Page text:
As my own children grew up I gravitated towards writing for the slightly older 7-11 year old age group and there I have stayed since.
My Boring Bible series of twelve books emulated the popular Horrible Histories and employed facts, humour and cartoons to bring alive the Bible to kids (and show them that it was anything but boring).
My 50 Bible Stories series milked the Bible of just about every child-friendly (and some not) story and were retold in my ‘chatty’ style accompanied by a lively cartoon. Just to make sure that the reader didn’t get too cosy there was a bit at the end that they had to look up (in a real Bible) to answer a question or to find out how the story finished.
Eight books in all and 50 Weirdest Bible Stories (yes, that’s the sort of crazy titles they went under) not only won a UK Christian book award in 2012 but one copy got placed in each library in the land by its publisher CWR.
Look out for 50 Christmasiest Bible Stories which is the latest edition to the series.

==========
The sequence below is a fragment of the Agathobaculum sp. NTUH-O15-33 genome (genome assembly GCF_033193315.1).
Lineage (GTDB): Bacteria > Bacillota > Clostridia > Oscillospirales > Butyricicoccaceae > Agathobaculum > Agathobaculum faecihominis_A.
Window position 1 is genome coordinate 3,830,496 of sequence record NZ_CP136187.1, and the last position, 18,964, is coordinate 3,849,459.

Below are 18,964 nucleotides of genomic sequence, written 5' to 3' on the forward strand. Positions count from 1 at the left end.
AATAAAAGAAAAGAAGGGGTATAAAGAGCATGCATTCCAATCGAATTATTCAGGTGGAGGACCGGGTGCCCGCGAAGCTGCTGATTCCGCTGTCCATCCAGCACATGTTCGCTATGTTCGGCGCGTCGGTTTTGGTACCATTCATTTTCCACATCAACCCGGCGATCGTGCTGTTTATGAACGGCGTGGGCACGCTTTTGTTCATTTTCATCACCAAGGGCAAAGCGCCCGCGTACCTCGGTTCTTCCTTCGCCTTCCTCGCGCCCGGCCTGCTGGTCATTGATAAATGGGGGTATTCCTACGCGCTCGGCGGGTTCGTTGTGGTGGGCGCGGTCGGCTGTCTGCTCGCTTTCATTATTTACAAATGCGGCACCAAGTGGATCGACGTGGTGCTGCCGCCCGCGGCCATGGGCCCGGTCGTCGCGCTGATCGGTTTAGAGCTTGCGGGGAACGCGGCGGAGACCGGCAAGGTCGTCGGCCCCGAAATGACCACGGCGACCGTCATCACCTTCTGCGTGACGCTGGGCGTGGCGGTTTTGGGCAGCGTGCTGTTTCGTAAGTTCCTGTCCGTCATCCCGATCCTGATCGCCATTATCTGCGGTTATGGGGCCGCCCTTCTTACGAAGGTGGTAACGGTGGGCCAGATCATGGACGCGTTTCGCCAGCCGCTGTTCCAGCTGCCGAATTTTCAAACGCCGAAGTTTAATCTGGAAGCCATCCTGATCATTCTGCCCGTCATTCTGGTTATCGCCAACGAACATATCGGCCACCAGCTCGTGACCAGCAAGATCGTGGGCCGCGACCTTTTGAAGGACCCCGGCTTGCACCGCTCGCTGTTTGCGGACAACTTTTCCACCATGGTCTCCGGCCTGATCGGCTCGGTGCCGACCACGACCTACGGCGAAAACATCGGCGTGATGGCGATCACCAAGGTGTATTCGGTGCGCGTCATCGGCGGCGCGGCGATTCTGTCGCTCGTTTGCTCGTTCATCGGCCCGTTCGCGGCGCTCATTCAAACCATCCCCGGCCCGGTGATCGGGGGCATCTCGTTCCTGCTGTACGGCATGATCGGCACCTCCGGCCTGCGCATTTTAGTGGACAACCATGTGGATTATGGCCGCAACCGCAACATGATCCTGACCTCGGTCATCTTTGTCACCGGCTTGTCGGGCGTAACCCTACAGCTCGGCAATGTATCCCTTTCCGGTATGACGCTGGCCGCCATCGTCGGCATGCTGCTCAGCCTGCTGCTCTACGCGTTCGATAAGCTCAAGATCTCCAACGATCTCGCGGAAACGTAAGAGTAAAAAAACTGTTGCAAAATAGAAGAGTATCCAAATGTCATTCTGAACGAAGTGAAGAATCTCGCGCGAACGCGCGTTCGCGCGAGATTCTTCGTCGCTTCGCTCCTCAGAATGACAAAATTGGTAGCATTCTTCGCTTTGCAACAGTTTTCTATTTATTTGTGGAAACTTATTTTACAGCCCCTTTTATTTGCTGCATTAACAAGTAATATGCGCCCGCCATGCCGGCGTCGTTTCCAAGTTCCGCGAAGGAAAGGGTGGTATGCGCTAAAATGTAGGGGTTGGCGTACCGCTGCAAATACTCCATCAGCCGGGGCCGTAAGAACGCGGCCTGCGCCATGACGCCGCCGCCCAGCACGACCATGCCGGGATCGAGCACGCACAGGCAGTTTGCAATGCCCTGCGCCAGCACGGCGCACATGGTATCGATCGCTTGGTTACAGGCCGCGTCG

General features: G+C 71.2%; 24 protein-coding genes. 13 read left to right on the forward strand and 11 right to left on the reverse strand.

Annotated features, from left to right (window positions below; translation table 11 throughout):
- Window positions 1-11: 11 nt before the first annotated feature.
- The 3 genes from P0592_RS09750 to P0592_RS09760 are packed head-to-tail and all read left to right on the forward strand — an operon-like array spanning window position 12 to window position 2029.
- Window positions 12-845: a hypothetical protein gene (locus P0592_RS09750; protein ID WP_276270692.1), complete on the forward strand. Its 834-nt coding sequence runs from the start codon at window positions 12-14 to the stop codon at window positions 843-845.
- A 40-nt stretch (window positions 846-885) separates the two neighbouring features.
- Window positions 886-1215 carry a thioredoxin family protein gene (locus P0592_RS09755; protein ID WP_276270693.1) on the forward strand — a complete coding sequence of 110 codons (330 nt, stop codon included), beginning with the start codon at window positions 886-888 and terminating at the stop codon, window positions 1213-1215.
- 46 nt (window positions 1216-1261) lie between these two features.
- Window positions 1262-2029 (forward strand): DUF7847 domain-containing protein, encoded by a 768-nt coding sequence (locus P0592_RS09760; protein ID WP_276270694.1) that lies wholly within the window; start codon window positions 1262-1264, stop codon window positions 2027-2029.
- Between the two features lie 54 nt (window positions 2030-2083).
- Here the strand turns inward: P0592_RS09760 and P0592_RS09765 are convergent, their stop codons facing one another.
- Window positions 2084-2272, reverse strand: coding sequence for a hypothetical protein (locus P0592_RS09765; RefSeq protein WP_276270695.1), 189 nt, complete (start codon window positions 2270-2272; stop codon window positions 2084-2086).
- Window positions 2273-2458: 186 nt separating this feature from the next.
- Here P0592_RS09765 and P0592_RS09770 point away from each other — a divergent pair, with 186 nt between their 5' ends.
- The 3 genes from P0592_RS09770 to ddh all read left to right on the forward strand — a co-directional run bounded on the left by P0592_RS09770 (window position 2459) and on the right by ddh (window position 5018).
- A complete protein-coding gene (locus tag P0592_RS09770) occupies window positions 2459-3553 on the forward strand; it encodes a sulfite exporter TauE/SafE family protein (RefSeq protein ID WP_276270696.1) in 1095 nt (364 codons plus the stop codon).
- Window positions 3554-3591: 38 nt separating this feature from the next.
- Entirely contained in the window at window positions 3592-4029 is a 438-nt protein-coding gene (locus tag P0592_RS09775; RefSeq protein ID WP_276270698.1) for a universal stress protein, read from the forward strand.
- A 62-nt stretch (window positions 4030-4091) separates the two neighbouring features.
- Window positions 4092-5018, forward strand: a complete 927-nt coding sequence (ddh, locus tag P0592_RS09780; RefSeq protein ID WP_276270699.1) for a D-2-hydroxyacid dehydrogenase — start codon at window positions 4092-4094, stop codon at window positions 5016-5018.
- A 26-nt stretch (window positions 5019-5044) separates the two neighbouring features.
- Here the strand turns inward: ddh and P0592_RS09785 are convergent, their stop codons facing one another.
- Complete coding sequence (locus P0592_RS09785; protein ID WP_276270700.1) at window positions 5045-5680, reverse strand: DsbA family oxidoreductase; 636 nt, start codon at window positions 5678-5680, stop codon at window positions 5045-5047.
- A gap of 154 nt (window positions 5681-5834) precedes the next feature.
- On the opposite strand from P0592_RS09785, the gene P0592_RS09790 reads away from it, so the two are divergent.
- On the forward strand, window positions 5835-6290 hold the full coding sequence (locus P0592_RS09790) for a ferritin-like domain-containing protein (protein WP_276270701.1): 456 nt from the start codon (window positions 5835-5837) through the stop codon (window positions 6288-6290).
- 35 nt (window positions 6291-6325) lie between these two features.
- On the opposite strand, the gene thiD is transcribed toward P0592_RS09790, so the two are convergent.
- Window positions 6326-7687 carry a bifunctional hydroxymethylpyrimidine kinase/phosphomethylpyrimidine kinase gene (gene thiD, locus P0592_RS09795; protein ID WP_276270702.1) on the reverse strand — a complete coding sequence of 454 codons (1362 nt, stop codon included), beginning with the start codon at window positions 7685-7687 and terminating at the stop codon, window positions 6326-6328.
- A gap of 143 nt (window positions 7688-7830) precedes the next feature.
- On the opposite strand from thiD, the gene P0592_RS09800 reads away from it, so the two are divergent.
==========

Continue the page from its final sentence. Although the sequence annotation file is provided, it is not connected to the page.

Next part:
The more recent Professor Bumblebrain series aimed to tackle meaty themes such as God and Creation, once again using humour, facts and cartoons to give a rounded overview of the subject whilst creating the opportunity for the child to come to their own understanding.
As the icing on the cake, Professor Bumblebrain’s Bonkers Book on Parables bagged the Speaking Volumes Children’s Book of the Year 2014 award.
For all of these books it has been vital that I’ve had the freedom to produce books that express the fullness of God to children and I’m grateful for publishers who have allowed me to tell kids about God’s best for them without restraint.